(Originally appeared at the Jewish Daily Forward)
The song titles tell you a lot about this album: “Master Of The World”; “The Soul”; “Father in Heaven.” Even Moshe Hecht’s last name suggests Orthodoxy. But the sounds of his first album, “Heart Is Alive,” are surprisingly diverse. While the lyrics of Hecht’s compositions come from a devout mindset, the sonic colors are those of a vinyl-collecting record nerd. It’s an interesting contradiction.
Track six, for example, “The Soul,” takes a funky bass line and “ooohing” blaxploitation backup vocals and uses them as the background for Hecht’s mystic narrative of a birth (“a soul descending into a body”). Around the halfway point, the track changes to a major key, and the guitar drops out for a propulsive violin solo. Hecht’s emotional vocals are at the front of the sound, but the instrumentation is extremely thought out.
“Master Of The World” use the same trick — a change in the song halfway through. Here, the thudding drops out, and a bright, ska flavored guitar establishes a Jamaican rhythmic feel, with the minor key melody managing to fit with both the folk rock and reggae backing. The plaintive lyrics (“entrust our neshamos in your pure and faithful hands”) sound good over the slow, insistent music.
On “Hamavdil,” Hecht sings a poem about Shabbat over a spanish-inflected acoustic guitar. His singing is well suited for a slow tempo, where he can draw out the syllables. Here, as on “Ke’ayal Ta’arog,” his use of Ashkenazic pronunciation and an almost cantorial singing style creates a meditative, old world atmosphere. When the same guitar line shows up for a few seconds on “Taste,” a funky, ’70s sounding song, Hecht’s Queens accent sounds a little bit out of place over the horns and electric guitar. Yet it’s impressive that he can compose in this many genres throughout.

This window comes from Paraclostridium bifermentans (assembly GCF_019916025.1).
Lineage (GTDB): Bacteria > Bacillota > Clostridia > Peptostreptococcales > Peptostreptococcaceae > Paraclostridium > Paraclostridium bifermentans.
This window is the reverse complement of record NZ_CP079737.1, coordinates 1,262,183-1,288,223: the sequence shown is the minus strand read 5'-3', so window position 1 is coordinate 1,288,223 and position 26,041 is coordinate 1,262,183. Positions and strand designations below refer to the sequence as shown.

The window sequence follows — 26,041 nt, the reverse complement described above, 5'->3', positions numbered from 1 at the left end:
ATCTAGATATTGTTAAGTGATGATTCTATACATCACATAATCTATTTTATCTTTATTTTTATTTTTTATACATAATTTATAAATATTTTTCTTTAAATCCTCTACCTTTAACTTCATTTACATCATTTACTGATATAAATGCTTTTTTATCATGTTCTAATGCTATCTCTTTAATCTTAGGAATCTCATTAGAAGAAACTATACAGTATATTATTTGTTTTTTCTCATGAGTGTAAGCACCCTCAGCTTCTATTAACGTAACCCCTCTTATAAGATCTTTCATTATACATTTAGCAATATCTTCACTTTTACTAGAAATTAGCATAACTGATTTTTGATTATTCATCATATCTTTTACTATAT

The title track feels more natural. Over Dylanesque acoustic guitars and a folky violin, Hecht switches between English and Hebrew, joyously singing “We are so young,” before quoting Song of Songs: “I am sleeping but my heart is awake.” It’s the only song on the album which isn’t explicitly about religious issues (aside from a reference to the Shekhina). When Hecht sings “the voice of my beloved is knocking,” it’s as close to a conventional pop song as he gets.
Hecht’s tendency to focus on spirituality can sound strange, as when he makes an R&B track without the implicit sensuality of the genre, or a funk track without the implicit aggression. But Hecht knows how to write a riff and how to construct a song, and aside from a few middlebrow numbers near the beginning, every track on this album has a memorable hook both lyrically and musically. If Hecht doesn’t have the sarcastic edge of Bob Dylan in his Christian era, or the apocalyptic fervor of Johnny Cash on his “American Recordings,” he does have a distinct way of writing, and a good sense of music. For a first album, that’s a lot.